Since the beginning of last summer, Cousin Stizz has been steadily amassing what is arguably a rising artist’s most precious resource: strong Internet buzz.
Yet even having accumulated a small personal fortune’s worth in roughly a year since releasing his first track as a solo artist, the 23-year-old Dorchester rapper is spending his capital judiciously. Despite his solo premiere, “Suffolk County,” released for free in June, earning critical acclaim on the Web, Stizz has remained out of the spotlight, barely promoting the album outside of a few videos. His show at the Middle East on Tuesday is his first time headlining in Boston, or anywhere else. Hype can be volatile, and Stizz, in a sign of his true ambitions, is treating it as such.
“Everything’s got to be organic,” he says of his career approach, sitting on his front porch in Dorchester on a hot Monday afternoon. “We don’t over-promote. We put it out and see what happens, and if it gets love, then it gets love. It has to stay that way.”
“Suffolk County” did indeed get love, but few would have predicted such a powerful effort before last summer. Aside from a handful of songs as a member of the group Pilot Nation, which teased his potential, Stizz hadn’t built a resume that would indicate his first singles as a solo artist would be the undeniable bangers they turned out to be. Released within the span of a few weeks last July, “Life,” “Fireman,” and particularly “Shout Out” — an instantly catchy track showcasing his laid-back melodic flow, taste for hypnotic beats, and natural flair for crafting a hook — introduced Stizz as a lyricist who could insert depth and evocative imagery from his experiences into a broadly appealing package.
Boosted by an accompanying video featuring Stizz cruising through Dorchester on top of a white Jeep, “Shout Out” appeared to be the breakout summer single that every young artist hopes for. When a video of Drake celebrating his birthday with friends while blasting Stizz’s song turned up on the Internet, things officially became serious.
“I came home at 3 a.m. and I got a text from Mac Miller’s manager with the link [to the video],” remembers Stizz of the Vine clip. “I woke my mom up and we watched that for like an hour and some change. It was dope. It kind of lets you know that things have started to become real. I can actually do something, it’s not a fluke. But then I had to prove it.”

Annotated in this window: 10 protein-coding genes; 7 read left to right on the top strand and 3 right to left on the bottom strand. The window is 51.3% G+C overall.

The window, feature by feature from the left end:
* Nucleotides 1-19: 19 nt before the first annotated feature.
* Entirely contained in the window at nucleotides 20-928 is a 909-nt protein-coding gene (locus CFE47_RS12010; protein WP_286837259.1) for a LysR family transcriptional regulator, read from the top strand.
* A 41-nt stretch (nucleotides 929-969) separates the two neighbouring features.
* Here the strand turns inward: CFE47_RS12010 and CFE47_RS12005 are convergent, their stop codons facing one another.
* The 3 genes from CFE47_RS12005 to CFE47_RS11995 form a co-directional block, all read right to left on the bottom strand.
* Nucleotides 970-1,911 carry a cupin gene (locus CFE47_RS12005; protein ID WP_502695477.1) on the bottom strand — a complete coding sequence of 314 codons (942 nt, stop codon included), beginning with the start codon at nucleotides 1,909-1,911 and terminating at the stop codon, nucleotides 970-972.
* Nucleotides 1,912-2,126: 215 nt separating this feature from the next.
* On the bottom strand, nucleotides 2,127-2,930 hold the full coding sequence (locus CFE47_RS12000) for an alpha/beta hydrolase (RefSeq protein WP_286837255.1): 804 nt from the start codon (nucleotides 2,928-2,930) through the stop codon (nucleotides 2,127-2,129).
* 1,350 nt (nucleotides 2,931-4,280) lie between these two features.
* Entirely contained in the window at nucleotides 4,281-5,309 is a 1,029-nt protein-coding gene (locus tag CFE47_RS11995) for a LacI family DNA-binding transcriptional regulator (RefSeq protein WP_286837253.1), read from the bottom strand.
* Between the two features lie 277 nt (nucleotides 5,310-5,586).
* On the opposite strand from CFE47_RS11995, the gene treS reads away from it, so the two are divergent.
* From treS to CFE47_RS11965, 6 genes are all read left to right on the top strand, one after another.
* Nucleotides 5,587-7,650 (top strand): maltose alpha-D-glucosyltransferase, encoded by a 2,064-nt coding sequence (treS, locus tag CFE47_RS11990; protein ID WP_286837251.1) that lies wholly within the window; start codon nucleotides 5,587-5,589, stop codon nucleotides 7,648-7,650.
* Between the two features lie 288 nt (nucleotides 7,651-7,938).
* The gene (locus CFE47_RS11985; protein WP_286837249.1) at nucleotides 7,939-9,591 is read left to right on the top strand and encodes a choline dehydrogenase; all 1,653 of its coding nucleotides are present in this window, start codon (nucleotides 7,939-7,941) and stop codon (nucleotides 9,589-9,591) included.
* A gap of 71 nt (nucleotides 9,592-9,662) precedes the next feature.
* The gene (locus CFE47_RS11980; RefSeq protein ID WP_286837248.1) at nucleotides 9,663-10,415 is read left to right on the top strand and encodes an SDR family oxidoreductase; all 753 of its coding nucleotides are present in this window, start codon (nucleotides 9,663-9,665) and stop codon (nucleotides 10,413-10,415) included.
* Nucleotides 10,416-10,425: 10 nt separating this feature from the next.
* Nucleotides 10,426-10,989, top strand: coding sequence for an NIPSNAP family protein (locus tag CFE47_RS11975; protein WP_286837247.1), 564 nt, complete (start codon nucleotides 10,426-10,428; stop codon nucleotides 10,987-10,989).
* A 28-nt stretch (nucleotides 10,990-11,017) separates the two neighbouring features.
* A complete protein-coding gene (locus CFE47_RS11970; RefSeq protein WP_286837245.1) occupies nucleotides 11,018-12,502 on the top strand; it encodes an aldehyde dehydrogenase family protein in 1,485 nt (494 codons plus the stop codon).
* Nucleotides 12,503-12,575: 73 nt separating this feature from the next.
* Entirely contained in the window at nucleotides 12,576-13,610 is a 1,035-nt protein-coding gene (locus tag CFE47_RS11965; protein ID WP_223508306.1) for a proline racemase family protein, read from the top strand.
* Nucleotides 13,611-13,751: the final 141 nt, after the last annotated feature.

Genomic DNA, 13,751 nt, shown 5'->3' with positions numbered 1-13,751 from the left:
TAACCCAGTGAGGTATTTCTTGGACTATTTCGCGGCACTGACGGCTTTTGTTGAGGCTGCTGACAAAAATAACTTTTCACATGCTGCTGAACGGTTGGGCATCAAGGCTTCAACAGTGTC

The rest of the album completes the picture: On “Suffolk County,” Stizz is alternately brash and grave, often on the same song. The looming specter of violent confrontation bristles under the minimalist thump of “No Bells,” while on “Real Life” Stizz weaves the gritty details of neighborhood hustling around a stark, bass-driven track.
Positive notices from magazines like Complex and The Source confirmed the album’s appeal, which in turn lead to some select dates opening for Miller on his tour. Yet by his own admission, Stizz hopes for the time being to keep his small circle of friends and collaborators — Roxbury’s Michael Christmas and former Pilot Nation cohort Jeff Replay among them — tight as his creative development continues.
“I’m just trying to get better,” he says of future projects, including the follow-up to “Suffolk County” he’s just started work on. “I’m the same kid, it’s the same formula and I’m working with the same people. Now it’s about trying to step it up, whatever that means. I’m more critical about everything now; every track, every beat, every meeting, every picture is way more focused now, because it has to be.”
His careful timing aside, Stizz is also quick to point out his crew’s relative inexperience in the music industry. Time will tell if the hands-off approach that allowed fans and critics to fuel the conversation around “Suffolk County” will work as well for future projects, but Stizz is committed to letting his music promote itself. “We’re really [expletive] young, we’re still figuring this [stuff] out,” he explains. “We don’t have anybody that we can look up to here, so we are really paving the way for ourselves and everyone else type thing. You have to represent the right way.”
Asked if it’s strange to have a lack of role models within the scene, he replies: “It’s cool, because I never really looked up to anyone, anyway. I’ve never been the type to do what everybody else is doing. . . . Maybe it’s a pride thing, I don’t know. I like being able to set trends with my homies. That’s my thing. I like being able to say, ‘We did this first and we did it right.’ That’s what I’m in this for.”
With Big Leano and Franko Cinelli
At: Middle East Upstairs,
Tuesday at 7 p.m. Tickets: $10. www.mideastclub.com